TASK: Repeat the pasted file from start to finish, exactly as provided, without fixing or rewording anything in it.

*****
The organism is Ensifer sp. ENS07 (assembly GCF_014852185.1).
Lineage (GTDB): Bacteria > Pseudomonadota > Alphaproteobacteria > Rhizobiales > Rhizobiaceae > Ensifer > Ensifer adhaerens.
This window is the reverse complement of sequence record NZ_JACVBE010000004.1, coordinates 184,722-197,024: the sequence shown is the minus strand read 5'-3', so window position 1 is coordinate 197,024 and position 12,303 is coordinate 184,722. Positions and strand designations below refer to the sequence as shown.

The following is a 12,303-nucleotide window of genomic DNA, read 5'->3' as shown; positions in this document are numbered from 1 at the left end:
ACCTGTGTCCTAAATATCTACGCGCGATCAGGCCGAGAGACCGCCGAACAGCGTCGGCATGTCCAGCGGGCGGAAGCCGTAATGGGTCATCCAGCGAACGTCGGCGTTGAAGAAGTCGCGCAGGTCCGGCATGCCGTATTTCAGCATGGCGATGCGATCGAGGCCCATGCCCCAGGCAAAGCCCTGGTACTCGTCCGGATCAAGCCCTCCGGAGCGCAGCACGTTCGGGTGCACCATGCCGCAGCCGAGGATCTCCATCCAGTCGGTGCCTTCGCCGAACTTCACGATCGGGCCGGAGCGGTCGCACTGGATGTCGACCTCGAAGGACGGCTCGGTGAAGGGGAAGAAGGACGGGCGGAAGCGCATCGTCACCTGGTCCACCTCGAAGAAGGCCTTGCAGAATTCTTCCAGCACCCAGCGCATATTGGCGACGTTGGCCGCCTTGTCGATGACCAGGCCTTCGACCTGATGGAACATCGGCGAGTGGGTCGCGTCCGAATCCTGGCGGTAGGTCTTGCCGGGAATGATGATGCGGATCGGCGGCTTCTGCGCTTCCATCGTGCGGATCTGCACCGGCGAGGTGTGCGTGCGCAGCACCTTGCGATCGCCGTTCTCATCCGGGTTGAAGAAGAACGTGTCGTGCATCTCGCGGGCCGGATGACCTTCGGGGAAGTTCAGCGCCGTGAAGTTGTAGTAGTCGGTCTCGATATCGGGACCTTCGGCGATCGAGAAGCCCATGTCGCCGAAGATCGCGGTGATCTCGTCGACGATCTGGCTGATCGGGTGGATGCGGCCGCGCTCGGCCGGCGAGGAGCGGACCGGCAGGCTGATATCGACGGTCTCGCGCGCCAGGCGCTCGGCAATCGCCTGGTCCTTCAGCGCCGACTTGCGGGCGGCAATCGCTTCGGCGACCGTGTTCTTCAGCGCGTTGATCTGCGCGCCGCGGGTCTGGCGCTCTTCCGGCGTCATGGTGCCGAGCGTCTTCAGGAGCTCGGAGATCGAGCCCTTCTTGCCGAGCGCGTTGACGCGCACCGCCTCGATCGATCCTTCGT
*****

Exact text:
The organism is Ensifer sp. ENS07 (assembly GCF_014852185.1).
Lineage (GTDB): Bacteria > Pseudomonadota > Alphaproteobacteria > Rhizobiales > Rhizobiaceae > Ensifer > Ensifer adhaerens.
This window is the reverse complement of sequence record NZ_JACVBE010000004.1, coordinates 184,722-197,024: the sequence shown is the minus strand read 5'-3', so window position 1 is coordinate 197,024 and position 12,303 is coordinate 184,722. Positions and strand designations below refer to the sequence as shown.

The following is a 12,303-nucleotide window of genomic DNA, read 5'->3' as shown; positions in this document are numbered from 1 at the left end:
ACCTGTGTCCTAAATATCTACGCGCGATCAGGCCGAGAGACCGCCGAACAGCGTCGGCATGTCCAGCGGGCGGAAGCCGTAATGGGTCATCCAGCGAACGTCGGCGTTGAAGAAGTCGCGCAGGTCCGGCATGCCGTATTTCAGCATGGCGATGCGATCGAGGCCCATGCCCCAGGCAAAGCCCTGGTACTCGTCCGGATCAAGCCCTCCGGAGCGCAGCACGTTCGGGTGCACCATGCCGCAGCCGAGGATCTCCATCCAGTCGGTGCCTTCGCCGAACTTCACGATCGGGCCGGAGCGGTCGCACTGGATGTCGACCTCGAAGGACGGCTCGGTGAAGGGGAAGAAGGACGGGCGGAAGCGCATCGTCACCTGGTCCACCTCGAAGAAGGCCTTGCAGAATTCTTCCAGCACCCAGCGCATATTGGCGACGTTGGCCGCCTTGTCGATGACCAGGCCTTCGACCTGATGGAACATCGGCGAGTGGGTCGCGTCCGAATCCTGGCGGTAGGTCTTGCCGGGAATGATGATGCGGATCGGCGGCTTCTGCGCTTCCATCGTGCGGATCTGCACCGGCGAGGTGTGCGTGCGCAGCACCTTGCGATCGCCGTTCTCATCCGGGTTGAAGAAGAACGTGTCGTGCATCTCGCGGGCCGGATGACCTTCGGGGAAGTTCAGCGCCGTGAAGTTGTAGTAGTCGGTCTCGATATCGGGACCTTCGGCGATCGAGAAGCCCATGTCGCCGAAGATCGCGGTGATCTCGTCGACGATCTGGCTGATCGGGTGGATGCGGCCGCGCTCGGCCGGCGAGGAGCGGACCGGCAGGCTGATATCGACGGTCTCGCGCGCCAGGCGCTCGGCAATCGCCTGGTCCTTCAGCGCCGACTTGCGGGCGGCAATCGCTTCGGCGACCGTGTTCTTCAGCGCGTTGATCTGCGCGCCGCGGGTCTGGCGCTCTTCCGGCGTCATGGTGCCGAGCGTCTTCAGGAGCTCGGAGATCGAGCCCTTCTTGCCGAGCGCGTTGACGCGCACCGCCTCGATCGATCCTTCGT